January 20, 2010

Apple & Google are Primary Enemies? At What Cost?

BusinessWeek has an interesting article that is being passed around the Web tonight talking about potential discussions between Apple and Microsoft to make Bing the default search engine on the iPhone, replacing Google. The reason for this, the article speculates, is the increased competition between Cupertino and Mountain View, with the advent of the Android platform and Chrome OS. The article goes on to quote an unnamed source as saying that "Apple and Google know the other is their primary enemy", leading to the conclusion that working with Microsoft would be more advantageous for Apple than sticking with Google.

So what is this about? The enemy of my enemy is my friend?

I have talked at length previously about the capability of Google to take on Apple on many fronts, highlighted most directly in my "Could A Real Apple Fan Completely "Go Google"?" post last October, looking at the two companies offering competing products at the OS layer, the browser layer, the mobile platform, and many other applications. That the two firms are increasingly overlapping is clear.

But primary enemies? Really? I am not yet sure.

The 1980s saw Apple's primary enemy as Big Blue. IBM and its IBM PC was seen as this monolithic figure that needed to be combatted, made famous with Apple's 1984 ad which introduced the Macintosh. By the 1990s, having been relegated to a minority market share, smacked down repeatedly from Redmond, Apple was going up against Microsoft, which was mocked as "The Evil Empire" and attacked around the world as a monopoly. At times, Apple and Dell were seen as rivals. In the 2000s, Microsoft itself focused on different mortal enemies, from Netscape and AOL to Google, with Apple being a mere thorn in its side.

Jobs' Deal With Microsoft in 1997

Google's rise in the 2000s saw not Apple as a major enemy, but more accurately, Yahoo! and Microsoft. Google eventually grew to the point that it was half-heartedly rooting for Yahoo! to play a larger role on the Web, to reduce anti-competitive discussions, and Microsoft's enterprise dominance has been the clear target for the company's push of Google Apps, and growing Office suite.

In the decade, for the most part, Google and Apple remained friends - with Eric Schmidt's role on Apple's board for the majority of the decade being the most obvious example. Apple made the right decisions through the decade to include Google when it made the most sense, integrating Google search into Safari, and Google Maps on the iPhone.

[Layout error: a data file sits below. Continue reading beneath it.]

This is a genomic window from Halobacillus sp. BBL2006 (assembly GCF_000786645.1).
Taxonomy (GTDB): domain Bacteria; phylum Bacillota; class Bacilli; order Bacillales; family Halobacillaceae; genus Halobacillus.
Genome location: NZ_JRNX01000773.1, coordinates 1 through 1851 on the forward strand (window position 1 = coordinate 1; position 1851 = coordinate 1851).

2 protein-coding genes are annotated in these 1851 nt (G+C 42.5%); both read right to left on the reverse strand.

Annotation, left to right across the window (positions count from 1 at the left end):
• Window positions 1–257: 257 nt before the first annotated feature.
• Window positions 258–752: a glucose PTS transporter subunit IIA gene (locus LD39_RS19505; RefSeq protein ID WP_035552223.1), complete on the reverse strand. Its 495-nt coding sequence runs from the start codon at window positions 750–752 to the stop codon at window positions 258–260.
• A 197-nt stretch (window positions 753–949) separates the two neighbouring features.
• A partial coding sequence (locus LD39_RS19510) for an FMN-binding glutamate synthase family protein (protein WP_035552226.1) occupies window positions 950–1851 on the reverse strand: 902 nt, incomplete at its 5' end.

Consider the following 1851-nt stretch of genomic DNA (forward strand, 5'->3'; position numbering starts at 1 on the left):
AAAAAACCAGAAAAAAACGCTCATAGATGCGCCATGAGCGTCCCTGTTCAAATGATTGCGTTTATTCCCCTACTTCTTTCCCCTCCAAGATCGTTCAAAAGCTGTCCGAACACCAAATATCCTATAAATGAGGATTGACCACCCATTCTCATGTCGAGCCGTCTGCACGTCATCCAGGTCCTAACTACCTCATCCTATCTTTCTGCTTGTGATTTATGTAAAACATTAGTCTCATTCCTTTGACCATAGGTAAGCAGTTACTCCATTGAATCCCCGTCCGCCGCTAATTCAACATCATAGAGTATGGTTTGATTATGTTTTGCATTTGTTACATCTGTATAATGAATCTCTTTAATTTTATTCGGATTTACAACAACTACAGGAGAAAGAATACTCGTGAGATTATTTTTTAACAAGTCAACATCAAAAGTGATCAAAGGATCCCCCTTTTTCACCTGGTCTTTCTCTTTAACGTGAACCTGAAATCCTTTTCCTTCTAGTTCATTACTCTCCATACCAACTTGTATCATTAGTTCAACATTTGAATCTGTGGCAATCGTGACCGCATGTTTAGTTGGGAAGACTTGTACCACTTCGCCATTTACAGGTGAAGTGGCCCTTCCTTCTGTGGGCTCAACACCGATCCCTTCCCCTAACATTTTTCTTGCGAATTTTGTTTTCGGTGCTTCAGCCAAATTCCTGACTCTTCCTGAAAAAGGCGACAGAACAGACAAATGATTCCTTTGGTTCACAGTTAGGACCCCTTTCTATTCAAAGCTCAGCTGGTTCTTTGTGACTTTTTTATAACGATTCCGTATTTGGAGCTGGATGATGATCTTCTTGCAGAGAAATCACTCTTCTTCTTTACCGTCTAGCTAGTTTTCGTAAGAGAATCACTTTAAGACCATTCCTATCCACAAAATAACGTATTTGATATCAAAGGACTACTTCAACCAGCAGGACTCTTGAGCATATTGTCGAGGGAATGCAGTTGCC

Even with the increased competition, Google never flipped the switch that Microsoft once did, turning "evil". Whether it's assumed Apple and Google are best friends at this point is not as important as the two companies making the right choices for consumers.

Going back to the BusinessWeek article, the main focus is that Apple is looking to make Bing the default search engine on the iPhone, which would reduce, only mildly, some exposure to Google Search, and would help Microsoft more as their improving search engine is in the hands of iPhone fans everywhere. But this could be a humungous case of sour grapes, poised to no doubt leave a bad taste in our mouths. And we've seen it play out before.

In 1997, Steve Jobs, returning to the CEO position at Apple after his jettison the decade before, struck a deal with Microsoft and his arch-rival Bill Gates, to have Microsoft invest $150 million in the floundering Apple and, ridiculously, make Internet Explorer the default browser for the Mac. He even went so far as to say it was the best out there, dissing Netscape Navigator. It was a huge volley in Microsoft's battle to crush Navigator, and it reeked of backroom shenanigans that defied reality.

In 2010, moving to Bing would be perceived in the same light. While Bing has its fans, and I know some great people who work on the engine, the assumption from users is that Google is the gold standard in search. If Apple sells its customers short in what is perceived as a second class product, it erodes the customers' trust, and perception of quality from what's supposed to be a premium mobile experience. Even if Bing is twice as good as Google, no handful of on-stage demos from Steve Jobs and his team is going to make people think there's more to the story than Apple playing favorites.

From my view, Google is as concerned with Facebook and Microsoft as it is with Apple. If Apple is going after Google with Bing as a revenge play, then we customers are pawns being forced to accept embedding of products we didn't request. That very thing is what was at the heart of the DOJ's case against Microsoft in the late 1990s, and has me feeling less inclined to trust Apple, not more so.

Apple has gained a loyal customer base through focusing on best of breed, even if it costs a little bit more. From Apple, I should be able to assume a higher quality product, and something that reflects real worth. Bing is good, the very best Microsoft has ever offered in search, but backroom shenanigans dealt out due to hurt feelings or assumed alliances is wrong, no matter what. I don't think Apple and Google are going after each other's throats right now, and if so, Google is thinking about Apple less than Apple is thinking of them, so making a move because of enemies' rank is just ridiculous. It's not 1997 any more, and I have alternatives.

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